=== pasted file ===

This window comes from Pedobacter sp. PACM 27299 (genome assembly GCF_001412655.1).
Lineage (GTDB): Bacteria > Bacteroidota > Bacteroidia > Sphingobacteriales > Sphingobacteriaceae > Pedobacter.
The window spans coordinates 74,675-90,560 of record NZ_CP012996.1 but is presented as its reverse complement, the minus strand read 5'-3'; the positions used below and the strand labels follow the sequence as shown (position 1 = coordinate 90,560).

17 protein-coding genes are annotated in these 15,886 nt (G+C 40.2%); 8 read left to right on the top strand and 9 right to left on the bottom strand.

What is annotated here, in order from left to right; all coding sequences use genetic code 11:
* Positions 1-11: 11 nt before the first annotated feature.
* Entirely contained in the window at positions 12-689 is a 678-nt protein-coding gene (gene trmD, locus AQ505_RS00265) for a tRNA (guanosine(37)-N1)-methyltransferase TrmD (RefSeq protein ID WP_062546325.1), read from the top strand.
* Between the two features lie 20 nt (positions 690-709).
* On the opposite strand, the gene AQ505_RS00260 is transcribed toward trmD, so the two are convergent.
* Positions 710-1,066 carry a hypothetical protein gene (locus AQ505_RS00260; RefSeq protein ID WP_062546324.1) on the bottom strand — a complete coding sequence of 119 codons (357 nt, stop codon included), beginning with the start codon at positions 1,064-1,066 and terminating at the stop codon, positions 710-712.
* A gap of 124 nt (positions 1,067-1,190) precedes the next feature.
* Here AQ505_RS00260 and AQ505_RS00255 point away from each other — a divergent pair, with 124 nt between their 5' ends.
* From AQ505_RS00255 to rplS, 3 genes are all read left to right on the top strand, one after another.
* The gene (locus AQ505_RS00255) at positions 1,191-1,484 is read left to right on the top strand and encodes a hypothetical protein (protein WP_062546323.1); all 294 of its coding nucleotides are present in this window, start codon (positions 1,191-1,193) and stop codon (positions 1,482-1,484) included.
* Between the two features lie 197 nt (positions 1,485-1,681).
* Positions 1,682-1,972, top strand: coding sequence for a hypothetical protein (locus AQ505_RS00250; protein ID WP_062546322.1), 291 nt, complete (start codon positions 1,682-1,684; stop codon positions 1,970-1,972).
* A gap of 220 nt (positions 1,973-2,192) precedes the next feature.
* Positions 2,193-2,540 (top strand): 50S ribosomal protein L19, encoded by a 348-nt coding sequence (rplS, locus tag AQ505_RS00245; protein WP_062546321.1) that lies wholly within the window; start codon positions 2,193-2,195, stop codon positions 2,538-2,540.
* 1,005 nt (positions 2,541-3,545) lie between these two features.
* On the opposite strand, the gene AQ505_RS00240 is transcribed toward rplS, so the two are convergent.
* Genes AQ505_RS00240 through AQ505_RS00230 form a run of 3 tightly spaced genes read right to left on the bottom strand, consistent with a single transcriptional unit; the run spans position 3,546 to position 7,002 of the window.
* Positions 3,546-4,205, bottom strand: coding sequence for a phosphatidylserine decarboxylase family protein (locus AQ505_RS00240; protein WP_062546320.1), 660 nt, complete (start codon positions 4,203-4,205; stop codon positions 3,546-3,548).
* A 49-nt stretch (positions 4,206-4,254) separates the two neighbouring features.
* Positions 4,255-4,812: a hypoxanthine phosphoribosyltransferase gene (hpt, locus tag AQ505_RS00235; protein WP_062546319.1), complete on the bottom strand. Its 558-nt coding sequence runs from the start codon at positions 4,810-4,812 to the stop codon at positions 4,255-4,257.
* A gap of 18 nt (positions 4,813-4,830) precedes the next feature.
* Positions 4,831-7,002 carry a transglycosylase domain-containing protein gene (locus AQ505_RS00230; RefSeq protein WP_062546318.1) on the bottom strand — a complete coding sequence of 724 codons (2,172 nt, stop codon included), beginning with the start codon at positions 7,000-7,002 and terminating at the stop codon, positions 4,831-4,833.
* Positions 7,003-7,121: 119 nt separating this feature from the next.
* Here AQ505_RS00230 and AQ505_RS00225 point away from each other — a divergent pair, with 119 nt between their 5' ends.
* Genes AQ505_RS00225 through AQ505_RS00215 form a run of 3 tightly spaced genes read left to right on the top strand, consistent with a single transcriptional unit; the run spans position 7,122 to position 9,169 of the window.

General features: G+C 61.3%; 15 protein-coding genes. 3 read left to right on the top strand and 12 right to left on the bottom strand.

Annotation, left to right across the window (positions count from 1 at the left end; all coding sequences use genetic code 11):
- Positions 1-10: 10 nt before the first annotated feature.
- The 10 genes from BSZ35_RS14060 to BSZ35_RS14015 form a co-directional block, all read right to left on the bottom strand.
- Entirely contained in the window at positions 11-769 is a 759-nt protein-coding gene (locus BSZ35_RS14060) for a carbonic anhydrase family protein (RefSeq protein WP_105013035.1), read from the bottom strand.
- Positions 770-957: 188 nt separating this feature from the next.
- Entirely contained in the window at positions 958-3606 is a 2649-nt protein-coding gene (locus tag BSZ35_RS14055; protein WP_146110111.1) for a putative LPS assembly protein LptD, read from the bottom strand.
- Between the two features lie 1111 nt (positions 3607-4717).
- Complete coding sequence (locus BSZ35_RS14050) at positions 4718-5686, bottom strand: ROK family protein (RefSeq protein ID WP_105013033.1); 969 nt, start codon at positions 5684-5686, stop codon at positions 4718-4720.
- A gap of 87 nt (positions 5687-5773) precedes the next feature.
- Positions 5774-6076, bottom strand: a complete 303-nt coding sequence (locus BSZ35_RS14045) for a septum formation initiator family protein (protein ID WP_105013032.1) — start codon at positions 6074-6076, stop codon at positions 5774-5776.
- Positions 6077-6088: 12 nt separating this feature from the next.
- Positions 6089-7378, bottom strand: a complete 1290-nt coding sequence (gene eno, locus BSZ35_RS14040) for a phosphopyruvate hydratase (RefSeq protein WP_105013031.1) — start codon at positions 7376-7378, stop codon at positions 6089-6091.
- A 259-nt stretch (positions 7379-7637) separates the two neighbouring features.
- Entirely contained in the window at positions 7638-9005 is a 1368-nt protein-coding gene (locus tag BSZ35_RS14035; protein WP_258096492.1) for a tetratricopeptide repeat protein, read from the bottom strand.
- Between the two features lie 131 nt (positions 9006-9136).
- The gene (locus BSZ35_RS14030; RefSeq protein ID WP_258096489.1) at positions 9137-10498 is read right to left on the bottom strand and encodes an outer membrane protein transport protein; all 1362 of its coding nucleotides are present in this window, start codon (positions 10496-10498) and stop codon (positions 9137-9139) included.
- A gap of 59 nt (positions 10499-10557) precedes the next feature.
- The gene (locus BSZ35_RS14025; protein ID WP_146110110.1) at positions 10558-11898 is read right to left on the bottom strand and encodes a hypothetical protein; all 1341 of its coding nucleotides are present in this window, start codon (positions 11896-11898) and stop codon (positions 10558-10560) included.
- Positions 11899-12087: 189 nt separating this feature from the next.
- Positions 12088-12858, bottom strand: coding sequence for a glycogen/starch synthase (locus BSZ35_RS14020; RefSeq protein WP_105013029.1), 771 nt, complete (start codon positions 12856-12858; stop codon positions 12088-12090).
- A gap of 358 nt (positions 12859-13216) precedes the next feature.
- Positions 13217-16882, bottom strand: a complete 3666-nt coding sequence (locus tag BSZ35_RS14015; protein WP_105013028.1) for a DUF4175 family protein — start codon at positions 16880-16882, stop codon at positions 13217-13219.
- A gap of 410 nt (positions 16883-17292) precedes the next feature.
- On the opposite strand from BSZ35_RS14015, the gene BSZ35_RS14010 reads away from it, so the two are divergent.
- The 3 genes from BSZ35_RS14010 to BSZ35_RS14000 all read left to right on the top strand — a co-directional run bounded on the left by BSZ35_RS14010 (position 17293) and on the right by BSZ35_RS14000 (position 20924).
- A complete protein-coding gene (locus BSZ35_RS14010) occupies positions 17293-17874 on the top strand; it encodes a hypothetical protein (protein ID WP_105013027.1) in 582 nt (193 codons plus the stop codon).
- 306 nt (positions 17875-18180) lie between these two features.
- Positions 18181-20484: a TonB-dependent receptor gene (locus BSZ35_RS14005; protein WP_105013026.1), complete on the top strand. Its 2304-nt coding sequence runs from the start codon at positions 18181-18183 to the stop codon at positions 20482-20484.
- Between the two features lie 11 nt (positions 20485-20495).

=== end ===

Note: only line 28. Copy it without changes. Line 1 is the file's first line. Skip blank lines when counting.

* Here AQ505_RS00230 and AQ505_RS00225 point away from each other — a divergent pair, with 119 nt between their 5' ends.